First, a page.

Carnage in the conventional energy sector has drawn a lot of attention in the past few weeks. But the collapse of recent months was presaged by mediocre performance stretching back literally years. Total returns for the Standard & Poor Energy Sector for 2019, including dividends, were a paltry 6%. And for the entire decade of 2010-2019, the same sector was up 34%, by far the worst performance of the 11 sectors S&P tracks. The fracking revolution, it turns out, created a world awash in oil and gas, but didn’t do much to help the industry that created it.
Which brings us to a related question – if oil & gas are in trouble from COVID-19 and from a decade of overproduction and low prices, what has the ongoing turmoil done to alternative fuels? In particular, since KC Clean Cities operates in the biofueled, beating heart of the Midwest, what’s happened to biodiesel and (particularly) ethanol?
A bit of backstory: more than 95% of vehicle gasoline sold in the US is a 10% ethanol blend. There are several reasons for this. Until about 15 years ago, a compound known as MTBE (methyl tertiary-butyl ether) was blended with gasoline to add oxygen. As a result, gasoline burned cleaner, and cut smog-forming chemicals and toxins like benzene in exhaust. But there were problems – MTBE leaked into groundwater from gas station tanks, creating water quality problems. Moreover, it’s listed as a potential carcinogen. Enter ethanol, exit MTBE with the Energy Policy Act of 2005.
Like MTBE, ethanol adds oxygen to gasoline and cuts smog-forming emissions. Unlike MTBE, it’s also a way for America to deal with its massive agricultural surpluses by distilling a value-added product from corn. (It’s worth noting that ethanol now accounts for 40% of all the corn we grow.)
With the Energy Independence & Security Act of 2007, Congress created a mandate that steadily increasing amounts of renewables would be blended into America’s fuel supply – 36 billion gallons by 2022. This is the Renewable Fuels Standard, which has been hotly debated over the last few years in Washington and elsewhere.
So far so good. Refineries and fuel importers had a choice – they could blend steadily increasing amounts of renewable fuels. Or, if they didn’t want to, they could use RINs – Renewable Inventory Numbers – attached to each gallon of renewable fuel produced. Pecos Pete’s refinery has already hit their required volume of ethanol blended with gasoline for the year, but they keep on blending. Why? Because Brownsville Bob’s refinery hasn’t blended any ethanol into their gasoline. However, Bob can stay in compliance by buying RINs from Pecos Pete, with the price set by the RIN market.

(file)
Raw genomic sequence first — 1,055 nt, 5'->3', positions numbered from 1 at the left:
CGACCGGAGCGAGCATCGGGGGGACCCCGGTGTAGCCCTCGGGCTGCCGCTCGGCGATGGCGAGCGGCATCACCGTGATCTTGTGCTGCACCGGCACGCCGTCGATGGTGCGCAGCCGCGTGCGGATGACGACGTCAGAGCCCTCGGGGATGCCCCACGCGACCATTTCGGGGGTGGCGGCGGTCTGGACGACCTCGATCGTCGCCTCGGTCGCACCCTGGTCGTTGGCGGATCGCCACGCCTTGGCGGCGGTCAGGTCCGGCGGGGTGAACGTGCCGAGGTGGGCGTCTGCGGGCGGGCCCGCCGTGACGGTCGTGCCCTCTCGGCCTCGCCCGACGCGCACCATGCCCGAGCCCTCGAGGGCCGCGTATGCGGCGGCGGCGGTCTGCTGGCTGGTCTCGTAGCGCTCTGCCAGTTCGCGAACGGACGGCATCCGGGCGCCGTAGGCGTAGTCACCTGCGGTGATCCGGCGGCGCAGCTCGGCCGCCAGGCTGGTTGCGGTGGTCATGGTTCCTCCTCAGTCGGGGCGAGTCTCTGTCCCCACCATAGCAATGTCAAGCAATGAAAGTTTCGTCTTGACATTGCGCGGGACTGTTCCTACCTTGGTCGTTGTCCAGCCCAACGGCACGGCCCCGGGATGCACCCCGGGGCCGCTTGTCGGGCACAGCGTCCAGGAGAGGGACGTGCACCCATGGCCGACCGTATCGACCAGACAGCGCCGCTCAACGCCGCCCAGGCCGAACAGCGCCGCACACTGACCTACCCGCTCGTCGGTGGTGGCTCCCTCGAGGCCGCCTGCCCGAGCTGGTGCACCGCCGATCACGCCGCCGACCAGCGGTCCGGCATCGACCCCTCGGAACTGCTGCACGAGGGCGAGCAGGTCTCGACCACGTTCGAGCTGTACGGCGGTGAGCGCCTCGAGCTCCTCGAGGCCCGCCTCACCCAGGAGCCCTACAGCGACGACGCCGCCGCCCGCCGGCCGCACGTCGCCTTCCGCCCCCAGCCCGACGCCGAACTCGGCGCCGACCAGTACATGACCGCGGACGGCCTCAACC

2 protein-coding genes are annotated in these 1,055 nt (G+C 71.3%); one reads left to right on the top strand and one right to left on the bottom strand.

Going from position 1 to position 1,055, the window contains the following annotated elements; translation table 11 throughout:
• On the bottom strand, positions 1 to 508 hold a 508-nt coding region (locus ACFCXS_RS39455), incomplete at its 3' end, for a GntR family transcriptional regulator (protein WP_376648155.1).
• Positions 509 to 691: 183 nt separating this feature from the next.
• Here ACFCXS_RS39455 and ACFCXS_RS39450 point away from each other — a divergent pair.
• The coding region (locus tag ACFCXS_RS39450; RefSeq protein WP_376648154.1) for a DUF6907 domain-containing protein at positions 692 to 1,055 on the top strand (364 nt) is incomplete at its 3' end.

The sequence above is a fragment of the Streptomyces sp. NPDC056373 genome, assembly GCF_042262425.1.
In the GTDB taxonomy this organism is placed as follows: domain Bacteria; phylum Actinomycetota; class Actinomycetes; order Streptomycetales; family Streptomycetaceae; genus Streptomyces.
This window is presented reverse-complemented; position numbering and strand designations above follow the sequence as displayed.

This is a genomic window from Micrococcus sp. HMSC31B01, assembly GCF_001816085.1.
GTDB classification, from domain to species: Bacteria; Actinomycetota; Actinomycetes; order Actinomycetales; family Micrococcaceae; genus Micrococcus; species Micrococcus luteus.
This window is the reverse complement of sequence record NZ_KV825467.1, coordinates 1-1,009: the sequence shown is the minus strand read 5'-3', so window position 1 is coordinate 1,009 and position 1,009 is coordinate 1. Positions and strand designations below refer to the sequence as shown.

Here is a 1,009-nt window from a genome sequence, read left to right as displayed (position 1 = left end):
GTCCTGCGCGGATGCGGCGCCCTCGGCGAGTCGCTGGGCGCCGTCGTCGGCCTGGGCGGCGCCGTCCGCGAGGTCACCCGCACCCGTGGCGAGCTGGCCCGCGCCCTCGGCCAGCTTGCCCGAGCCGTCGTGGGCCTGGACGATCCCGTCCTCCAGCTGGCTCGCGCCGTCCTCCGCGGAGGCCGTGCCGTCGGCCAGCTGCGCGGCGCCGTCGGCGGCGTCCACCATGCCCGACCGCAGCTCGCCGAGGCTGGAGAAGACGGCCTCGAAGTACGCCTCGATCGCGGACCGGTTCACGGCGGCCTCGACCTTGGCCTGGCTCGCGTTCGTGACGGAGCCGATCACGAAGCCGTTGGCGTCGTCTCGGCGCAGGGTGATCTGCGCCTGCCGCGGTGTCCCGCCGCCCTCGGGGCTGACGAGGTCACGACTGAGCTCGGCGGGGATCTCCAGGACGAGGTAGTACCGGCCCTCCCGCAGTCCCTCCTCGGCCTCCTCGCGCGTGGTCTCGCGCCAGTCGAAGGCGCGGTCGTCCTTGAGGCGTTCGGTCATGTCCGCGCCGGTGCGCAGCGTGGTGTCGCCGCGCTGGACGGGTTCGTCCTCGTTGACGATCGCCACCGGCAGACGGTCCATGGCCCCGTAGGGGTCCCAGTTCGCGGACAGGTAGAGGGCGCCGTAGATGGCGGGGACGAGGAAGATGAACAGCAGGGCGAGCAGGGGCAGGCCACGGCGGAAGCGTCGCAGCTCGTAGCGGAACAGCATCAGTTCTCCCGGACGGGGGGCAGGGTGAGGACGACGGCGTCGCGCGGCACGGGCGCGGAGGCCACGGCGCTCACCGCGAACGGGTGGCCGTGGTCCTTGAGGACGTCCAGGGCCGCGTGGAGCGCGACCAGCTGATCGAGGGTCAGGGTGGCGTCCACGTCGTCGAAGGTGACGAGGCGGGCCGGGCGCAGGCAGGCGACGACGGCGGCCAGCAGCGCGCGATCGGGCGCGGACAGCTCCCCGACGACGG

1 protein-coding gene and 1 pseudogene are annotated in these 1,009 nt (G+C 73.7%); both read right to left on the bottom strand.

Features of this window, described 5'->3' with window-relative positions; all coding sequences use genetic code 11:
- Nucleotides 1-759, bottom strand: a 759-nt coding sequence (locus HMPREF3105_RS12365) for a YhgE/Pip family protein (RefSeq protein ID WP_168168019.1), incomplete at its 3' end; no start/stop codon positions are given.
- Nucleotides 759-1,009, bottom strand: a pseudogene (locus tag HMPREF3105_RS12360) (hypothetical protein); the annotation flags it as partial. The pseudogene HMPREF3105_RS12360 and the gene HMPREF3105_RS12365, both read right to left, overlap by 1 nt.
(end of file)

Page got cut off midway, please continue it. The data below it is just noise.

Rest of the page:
There’s also been a safety valve built into the system, called the Small Refinery Exemption or SRE. “Small” is relative, but refineries with less than 75,000 barrels per day as of 2006 qualify, and can petition EPA to be excused from renewable fuel blending. And this is where the fur begins to fly. Between 2016 and 2018, the EPA granted a total of 85 small refinery exemptions, a big jump that removed a total of 4 billion gallons of mandated demand from the market. This has been a sore spot with farmers, but hardly the only one. The ongoing trade war with China has dried up what was a major market for ethanol, corn and distiller’s grain, a byproduct of the ethanol production process used as animal feed. Allowing year-round sales of E-15 – that is, gasoline that is 15% ethanol by volume hasn’t made much of a dent, since relatively few gas stations sell it even though all light-duty gasoline vehicles 2001 or newer are approved to use E15.
And now, COVID. Just as Texas and Oklahoma oil producers and refineries don’t have any place left to store their crude and refined products as consumer demand collapses, ethanol producers are running out of storage. Federal Reserve research shows US ethanol production down nearly 50% since the beginning of 2020. 73 out of 200 total plants nationwide are shut down, while another 71 are on reduced production schedules. At least two dozen ethanol plants are now producing alcohol for hand sanitizer, but at low volume, much of which will be donated anyway.
For the time being, the sector seems to be shaking its way into stasis. Whatever shape the ethanol industry takes in 2021 and beyond will depend for now on what the virus does– and how we respond – in 2020.
For additional details on why this matters, please check out our guest blog posting by David VanderGriend of the Urban Air Institute. Fuel blending standards can sound arcane, and the details of ethanol and corn and agriculture seem like something taking place in distant, rural counties. They’re not. They impact the lives of residents of metro Kansas City every day, and at the fundamental level of our own health.